Rezolution Pictures International


With its hard-hitting focus on social and political issues, aboriginal film and production company Rezolution Pictures International plunges head-on into difficult subjects and controversy. For this they have been both praised and pilloried: While their work has earned international recognition and myriad awards, the Grand Council of the Crees – the political arm of the Crees of northern Quebec – took great exception to Rezolution's portrayal of the Grand Council's role in encouraging Cree acceptance of the Eastmain-1 hydroelectric project.
 
Rezolution burst onto the scene in 2001. It was founded by, amongst others, Chisasibi's Ernest Webb, who writes, directs and produces films and T.V. series. Aided and abetted by Waskaganish's Neil Diamond, Rezolution's output is prodigious. Neil, who is a writer and director, is part of their creative team.
 
Beginning with Cree Spoken Here (2001), the two activists have collaborated on several documentaries: They co-directed One More River (2004), in which they accuse the Cree leadership of betraying the interests of the Crees; Heavy Metal: A Mining Disaster in Northern Quebec (2005) about the effects of chemical pollution on the Crees of Oujé-Bougoumou; and Reel Injun (2009) about the influence of Hollywood movies on conventional (mis)perceptions of aboriginal people.
 
They also worked together on the docudrama The Last Explorer (2009).  In focusing on Neil's great-uncle, George Elson, whose role as guide in the Hubbard expeditions of 1903 and 1905 has been erased from the historical record, The Last Explorer questions the condescending – and ultimately, fatal – attitude of Hubbard towards his native guide. It also speculates about the nature of the relationship between George Elson and Mina Hubbard during the 1905 expedition.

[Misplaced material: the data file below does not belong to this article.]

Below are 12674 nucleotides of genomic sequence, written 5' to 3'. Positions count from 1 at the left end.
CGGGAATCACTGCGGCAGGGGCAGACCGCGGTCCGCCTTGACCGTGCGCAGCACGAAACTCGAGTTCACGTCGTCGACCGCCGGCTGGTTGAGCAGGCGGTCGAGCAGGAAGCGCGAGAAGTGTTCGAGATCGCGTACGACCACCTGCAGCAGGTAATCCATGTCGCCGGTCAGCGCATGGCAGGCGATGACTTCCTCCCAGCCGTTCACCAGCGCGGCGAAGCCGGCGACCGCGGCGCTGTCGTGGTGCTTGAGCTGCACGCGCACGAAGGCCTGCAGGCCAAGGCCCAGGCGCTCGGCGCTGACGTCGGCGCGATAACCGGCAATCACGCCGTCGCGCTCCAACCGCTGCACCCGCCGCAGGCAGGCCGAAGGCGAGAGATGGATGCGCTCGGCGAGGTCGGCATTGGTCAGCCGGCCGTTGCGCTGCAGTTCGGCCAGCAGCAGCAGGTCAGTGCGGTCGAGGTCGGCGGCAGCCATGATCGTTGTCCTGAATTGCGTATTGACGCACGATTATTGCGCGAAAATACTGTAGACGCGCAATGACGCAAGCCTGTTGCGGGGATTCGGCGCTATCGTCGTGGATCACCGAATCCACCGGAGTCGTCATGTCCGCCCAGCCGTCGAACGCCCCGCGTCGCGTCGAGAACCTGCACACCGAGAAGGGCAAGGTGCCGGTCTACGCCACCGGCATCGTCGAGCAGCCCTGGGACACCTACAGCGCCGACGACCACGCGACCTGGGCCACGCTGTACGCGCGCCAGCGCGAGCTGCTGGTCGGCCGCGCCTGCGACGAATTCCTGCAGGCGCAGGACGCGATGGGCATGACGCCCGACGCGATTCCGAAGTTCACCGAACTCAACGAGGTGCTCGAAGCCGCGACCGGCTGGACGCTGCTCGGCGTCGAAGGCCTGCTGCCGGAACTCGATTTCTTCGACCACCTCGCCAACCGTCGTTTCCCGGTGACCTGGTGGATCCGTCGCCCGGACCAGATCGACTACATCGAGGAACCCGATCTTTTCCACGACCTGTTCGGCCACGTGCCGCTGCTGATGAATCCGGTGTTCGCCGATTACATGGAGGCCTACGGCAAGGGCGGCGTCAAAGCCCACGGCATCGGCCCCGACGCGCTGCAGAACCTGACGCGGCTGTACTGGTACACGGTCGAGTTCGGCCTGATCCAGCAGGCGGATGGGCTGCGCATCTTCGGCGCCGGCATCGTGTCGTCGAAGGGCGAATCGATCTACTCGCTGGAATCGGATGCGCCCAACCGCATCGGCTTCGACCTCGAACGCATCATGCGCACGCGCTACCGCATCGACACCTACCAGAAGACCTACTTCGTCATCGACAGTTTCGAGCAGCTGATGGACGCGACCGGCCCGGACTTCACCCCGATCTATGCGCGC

In addition, Ernie and Neil co-directed three seasons of Dab Iyiyuu/Absolutely Cree, a T.V. series that explored wilderness skills, and stories and legends from Cree elders.
 
With all this seriousness, it was only time before humour, etched in the DNA of so many aboriginal people, would find an outlet: Two T.V. comedy series - Rez Rides (2006/07), the reality show that looks at native custom car shops, and Moose T.V. (2006/07) - were Rezolution's response to an irrepressible urge to see the funny side of life.
 
For a more complete picture of the range of work done by Rezolution Pictures International go to their website at:
            www.rezolutionpictures.com/english